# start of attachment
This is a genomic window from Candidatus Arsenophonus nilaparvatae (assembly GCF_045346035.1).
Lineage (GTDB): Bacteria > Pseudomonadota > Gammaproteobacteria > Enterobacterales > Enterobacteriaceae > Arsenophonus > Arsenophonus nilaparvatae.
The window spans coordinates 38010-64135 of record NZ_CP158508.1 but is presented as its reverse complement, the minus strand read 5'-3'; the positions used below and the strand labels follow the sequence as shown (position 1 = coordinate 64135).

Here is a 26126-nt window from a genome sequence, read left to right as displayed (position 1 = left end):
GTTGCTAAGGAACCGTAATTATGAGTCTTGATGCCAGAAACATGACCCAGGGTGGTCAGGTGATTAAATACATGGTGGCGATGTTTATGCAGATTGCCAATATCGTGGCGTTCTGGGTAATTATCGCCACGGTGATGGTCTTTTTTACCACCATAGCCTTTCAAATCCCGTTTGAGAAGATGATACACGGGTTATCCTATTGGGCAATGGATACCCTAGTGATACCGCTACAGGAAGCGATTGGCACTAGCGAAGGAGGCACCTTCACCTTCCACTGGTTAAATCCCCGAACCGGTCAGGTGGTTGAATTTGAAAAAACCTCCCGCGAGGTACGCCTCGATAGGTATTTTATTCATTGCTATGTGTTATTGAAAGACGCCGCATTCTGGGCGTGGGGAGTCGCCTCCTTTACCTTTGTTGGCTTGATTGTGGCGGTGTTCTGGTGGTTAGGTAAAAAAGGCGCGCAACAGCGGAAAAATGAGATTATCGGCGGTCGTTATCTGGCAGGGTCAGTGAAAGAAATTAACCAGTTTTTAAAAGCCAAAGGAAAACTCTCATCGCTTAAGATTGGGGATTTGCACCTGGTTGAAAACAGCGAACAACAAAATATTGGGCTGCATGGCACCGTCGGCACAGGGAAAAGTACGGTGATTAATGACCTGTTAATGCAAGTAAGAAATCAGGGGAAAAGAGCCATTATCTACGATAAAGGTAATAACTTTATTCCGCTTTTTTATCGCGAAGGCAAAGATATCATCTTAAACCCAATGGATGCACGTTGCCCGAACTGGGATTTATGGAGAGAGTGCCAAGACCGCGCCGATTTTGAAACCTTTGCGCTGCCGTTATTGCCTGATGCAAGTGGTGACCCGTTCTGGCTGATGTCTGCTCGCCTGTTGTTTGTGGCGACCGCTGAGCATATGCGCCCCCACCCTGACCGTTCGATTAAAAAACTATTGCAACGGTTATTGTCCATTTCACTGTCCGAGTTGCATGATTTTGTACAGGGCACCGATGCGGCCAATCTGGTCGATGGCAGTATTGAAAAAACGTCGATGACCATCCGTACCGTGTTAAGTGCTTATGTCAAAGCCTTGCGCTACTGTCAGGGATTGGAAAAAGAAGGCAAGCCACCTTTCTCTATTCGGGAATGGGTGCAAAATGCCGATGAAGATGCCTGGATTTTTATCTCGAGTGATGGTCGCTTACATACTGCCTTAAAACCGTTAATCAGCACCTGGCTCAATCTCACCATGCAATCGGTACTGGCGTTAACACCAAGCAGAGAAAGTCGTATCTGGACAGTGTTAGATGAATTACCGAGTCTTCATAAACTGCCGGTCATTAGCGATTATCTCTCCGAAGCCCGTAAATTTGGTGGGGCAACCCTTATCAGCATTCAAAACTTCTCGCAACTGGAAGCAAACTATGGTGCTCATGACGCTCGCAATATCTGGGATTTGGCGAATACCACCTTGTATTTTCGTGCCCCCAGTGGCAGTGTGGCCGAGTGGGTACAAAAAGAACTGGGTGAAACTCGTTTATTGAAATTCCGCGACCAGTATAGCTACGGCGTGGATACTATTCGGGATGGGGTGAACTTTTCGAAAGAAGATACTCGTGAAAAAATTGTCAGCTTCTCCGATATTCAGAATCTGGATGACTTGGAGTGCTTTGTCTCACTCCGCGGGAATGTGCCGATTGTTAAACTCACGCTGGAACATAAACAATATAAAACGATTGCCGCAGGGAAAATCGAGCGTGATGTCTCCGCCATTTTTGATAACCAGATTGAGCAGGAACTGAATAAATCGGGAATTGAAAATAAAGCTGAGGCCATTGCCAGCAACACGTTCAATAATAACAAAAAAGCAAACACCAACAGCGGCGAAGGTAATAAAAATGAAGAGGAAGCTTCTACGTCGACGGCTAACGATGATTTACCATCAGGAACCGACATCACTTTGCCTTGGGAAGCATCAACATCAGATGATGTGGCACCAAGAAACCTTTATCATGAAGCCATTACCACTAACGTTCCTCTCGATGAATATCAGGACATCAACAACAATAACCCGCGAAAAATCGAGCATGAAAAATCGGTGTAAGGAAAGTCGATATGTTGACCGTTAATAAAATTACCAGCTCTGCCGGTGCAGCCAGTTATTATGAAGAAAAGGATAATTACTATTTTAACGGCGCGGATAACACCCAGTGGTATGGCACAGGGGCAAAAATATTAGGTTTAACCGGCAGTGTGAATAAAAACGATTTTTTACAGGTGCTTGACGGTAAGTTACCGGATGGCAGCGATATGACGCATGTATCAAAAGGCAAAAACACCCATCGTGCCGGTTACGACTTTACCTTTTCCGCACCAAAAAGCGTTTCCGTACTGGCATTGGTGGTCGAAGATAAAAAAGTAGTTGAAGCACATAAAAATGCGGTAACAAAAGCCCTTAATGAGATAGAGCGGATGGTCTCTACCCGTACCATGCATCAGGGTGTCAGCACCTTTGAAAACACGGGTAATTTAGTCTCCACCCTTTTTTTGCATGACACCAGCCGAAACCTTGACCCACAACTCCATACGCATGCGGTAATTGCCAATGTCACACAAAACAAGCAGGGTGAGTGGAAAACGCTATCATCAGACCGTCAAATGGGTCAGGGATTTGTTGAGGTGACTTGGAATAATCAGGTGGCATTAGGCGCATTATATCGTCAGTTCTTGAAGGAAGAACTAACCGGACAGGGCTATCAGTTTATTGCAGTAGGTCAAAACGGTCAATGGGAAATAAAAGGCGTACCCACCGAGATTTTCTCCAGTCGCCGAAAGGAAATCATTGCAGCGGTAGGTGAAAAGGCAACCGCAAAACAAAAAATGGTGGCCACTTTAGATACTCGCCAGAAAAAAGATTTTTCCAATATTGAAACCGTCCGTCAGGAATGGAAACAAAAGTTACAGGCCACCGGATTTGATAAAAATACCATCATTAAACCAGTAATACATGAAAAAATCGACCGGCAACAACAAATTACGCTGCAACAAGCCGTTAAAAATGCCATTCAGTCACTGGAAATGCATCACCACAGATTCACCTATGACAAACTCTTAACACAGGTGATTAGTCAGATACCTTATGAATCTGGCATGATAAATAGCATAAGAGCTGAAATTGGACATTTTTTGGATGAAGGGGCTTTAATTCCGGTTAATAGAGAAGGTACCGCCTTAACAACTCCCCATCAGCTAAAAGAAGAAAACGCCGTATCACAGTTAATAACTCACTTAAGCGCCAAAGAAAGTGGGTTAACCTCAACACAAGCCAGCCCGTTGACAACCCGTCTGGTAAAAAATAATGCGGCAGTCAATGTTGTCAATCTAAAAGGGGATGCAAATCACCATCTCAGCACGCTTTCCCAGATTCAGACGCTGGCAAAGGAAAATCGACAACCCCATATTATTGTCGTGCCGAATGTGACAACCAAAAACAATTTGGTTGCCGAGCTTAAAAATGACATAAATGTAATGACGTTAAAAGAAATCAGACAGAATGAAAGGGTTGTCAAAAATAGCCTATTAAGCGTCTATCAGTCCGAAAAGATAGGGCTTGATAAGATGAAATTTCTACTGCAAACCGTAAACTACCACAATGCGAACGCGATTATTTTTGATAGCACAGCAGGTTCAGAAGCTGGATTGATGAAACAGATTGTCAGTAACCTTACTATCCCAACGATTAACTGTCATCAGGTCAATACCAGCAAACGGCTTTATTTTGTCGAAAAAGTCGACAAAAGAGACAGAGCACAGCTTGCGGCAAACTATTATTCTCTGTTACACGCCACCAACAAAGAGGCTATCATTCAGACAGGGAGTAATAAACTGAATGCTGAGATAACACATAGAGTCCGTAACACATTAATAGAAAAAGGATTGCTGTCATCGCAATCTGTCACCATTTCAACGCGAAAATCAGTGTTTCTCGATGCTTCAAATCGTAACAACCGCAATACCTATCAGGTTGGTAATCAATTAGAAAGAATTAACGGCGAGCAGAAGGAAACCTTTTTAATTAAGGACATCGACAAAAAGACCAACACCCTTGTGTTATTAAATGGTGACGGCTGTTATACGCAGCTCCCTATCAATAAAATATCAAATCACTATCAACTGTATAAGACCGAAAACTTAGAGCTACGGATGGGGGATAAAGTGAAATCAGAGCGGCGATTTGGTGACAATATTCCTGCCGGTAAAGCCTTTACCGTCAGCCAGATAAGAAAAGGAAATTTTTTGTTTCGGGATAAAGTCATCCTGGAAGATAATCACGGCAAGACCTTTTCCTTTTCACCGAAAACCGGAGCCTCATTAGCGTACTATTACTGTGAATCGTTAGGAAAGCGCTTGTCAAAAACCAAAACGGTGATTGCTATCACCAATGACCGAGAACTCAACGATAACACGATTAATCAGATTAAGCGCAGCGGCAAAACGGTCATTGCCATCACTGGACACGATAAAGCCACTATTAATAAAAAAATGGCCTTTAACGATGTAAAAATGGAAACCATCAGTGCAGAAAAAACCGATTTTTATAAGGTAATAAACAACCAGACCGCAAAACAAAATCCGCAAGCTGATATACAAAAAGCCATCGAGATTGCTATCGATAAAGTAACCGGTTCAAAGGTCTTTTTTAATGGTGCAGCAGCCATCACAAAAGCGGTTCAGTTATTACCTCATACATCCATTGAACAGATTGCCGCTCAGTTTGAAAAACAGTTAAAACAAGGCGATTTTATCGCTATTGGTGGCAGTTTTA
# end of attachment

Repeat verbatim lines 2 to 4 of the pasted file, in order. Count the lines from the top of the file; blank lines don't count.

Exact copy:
Lineage (GTDB): Bacteria > Pseudomonadota > Gammaproteobacteria > Enterobacterales > Enterobacteriaceae > Arsenophonus > Arsenophonus nilaparvatae.
The window spans coordinates 38010-64135 of record NZ_CP158508.1 but is presented as its reverse complement, the minus strand read 5'-3'; the positions used below and the strand labels follow the sequence as shown (position 1 = coordinate 64135).

Here is a 26126-nt window from a genome sequence, read left to right as displayed (position 1 = left end):